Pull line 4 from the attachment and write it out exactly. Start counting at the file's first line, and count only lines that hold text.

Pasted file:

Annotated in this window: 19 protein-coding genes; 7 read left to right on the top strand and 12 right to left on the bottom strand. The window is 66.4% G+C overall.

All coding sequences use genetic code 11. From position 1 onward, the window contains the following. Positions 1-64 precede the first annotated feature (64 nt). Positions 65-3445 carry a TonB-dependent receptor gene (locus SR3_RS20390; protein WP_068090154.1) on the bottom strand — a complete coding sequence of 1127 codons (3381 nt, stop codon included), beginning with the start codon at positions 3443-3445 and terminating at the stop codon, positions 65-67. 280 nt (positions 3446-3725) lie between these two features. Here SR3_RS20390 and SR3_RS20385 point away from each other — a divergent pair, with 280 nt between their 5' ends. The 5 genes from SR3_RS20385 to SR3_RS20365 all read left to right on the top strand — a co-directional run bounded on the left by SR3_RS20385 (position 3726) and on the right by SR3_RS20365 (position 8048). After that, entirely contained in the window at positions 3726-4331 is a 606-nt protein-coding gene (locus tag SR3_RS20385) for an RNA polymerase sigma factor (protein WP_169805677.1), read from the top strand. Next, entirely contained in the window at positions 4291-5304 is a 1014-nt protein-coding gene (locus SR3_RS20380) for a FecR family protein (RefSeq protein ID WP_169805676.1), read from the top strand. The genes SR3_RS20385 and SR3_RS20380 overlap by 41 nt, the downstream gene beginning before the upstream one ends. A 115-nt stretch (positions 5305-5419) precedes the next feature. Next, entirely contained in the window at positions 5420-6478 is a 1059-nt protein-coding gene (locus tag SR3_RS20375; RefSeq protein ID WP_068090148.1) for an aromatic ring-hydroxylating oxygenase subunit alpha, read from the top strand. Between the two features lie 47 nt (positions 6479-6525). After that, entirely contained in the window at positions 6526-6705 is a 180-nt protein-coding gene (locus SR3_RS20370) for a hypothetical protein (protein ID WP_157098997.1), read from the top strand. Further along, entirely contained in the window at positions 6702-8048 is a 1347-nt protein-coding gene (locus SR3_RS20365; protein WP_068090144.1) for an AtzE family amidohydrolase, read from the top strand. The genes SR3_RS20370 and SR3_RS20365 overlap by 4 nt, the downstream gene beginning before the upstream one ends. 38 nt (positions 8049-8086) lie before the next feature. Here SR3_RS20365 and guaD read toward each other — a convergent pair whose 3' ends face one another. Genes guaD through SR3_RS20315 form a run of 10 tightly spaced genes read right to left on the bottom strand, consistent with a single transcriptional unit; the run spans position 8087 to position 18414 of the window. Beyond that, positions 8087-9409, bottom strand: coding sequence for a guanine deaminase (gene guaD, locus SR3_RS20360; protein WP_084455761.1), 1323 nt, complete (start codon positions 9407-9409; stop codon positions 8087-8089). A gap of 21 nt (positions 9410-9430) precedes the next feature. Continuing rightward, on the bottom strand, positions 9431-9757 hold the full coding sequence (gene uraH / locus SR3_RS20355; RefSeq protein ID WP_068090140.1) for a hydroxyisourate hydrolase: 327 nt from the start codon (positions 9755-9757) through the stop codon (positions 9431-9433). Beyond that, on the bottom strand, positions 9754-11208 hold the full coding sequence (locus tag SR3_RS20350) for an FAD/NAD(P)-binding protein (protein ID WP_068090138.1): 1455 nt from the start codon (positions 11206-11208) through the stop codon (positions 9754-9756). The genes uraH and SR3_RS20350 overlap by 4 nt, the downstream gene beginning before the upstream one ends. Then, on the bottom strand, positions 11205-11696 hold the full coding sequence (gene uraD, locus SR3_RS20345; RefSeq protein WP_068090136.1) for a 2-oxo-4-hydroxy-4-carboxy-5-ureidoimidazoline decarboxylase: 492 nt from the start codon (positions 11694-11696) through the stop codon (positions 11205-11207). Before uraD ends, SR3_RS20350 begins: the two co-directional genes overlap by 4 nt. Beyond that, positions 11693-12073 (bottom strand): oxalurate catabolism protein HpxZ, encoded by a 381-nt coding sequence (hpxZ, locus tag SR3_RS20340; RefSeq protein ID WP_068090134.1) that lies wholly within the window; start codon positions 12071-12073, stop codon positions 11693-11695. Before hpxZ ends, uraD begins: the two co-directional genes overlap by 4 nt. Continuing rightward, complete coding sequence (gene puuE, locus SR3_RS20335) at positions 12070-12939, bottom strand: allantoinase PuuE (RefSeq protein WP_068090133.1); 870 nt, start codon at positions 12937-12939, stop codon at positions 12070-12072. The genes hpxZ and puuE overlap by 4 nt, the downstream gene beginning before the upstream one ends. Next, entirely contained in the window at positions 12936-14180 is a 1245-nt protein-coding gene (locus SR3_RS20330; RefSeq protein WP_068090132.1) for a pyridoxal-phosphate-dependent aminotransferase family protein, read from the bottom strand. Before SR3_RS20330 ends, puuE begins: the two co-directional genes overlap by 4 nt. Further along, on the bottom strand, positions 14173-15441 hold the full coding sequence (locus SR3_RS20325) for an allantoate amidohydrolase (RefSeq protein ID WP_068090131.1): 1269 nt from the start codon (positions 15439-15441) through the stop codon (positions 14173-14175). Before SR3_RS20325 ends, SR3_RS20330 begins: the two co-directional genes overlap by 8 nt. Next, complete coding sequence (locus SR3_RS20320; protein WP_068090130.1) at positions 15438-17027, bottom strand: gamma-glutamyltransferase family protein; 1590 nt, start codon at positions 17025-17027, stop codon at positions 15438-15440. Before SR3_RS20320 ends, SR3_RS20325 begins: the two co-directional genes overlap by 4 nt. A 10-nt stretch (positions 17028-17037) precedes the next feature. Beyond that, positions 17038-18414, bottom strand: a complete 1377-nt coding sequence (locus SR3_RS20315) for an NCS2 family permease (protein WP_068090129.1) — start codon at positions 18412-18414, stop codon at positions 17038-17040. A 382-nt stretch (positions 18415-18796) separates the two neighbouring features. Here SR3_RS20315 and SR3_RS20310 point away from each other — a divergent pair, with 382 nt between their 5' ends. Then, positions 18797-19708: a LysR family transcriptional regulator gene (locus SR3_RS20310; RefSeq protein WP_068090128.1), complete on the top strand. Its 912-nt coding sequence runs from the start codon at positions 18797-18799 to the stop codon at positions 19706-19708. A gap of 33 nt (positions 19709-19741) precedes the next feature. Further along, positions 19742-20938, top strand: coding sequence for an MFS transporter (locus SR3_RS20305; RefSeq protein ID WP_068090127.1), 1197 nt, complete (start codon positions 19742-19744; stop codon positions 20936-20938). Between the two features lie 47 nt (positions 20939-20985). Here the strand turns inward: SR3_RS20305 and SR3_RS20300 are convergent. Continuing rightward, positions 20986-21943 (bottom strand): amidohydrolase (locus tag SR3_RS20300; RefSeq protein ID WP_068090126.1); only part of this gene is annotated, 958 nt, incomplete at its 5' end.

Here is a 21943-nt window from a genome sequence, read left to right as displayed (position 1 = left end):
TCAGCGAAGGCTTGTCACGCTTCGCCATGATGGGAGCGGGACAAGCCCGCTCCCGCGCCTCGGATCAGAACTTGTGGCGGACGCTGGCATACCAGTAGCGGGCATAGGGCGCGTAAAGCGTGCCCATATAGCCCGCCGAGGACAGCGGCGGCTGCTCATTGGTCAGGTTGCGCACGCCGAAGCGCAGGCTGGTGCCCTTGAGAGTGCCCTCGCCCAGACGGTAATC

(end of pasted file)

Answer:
TCAGCGAAGGCTTGTCACGCTTCGCCATGATGGGAGCGGGACAAGCCCGCTCCCGCGCCTCGGATCAGAACTTGTGGCGGACGCTGGCATACCAGTAGCGGGCATAGGGCGCGTAAAGCGTGCCCATATAGCCCGCCGAGGACAGCGGCGGCTGCTCATTGGTCAGGTTGCGCACGCCGAAGCGCAGGCTGGTGCCCTTGAGAGTGCCCTCGCCCAGACGGTAATC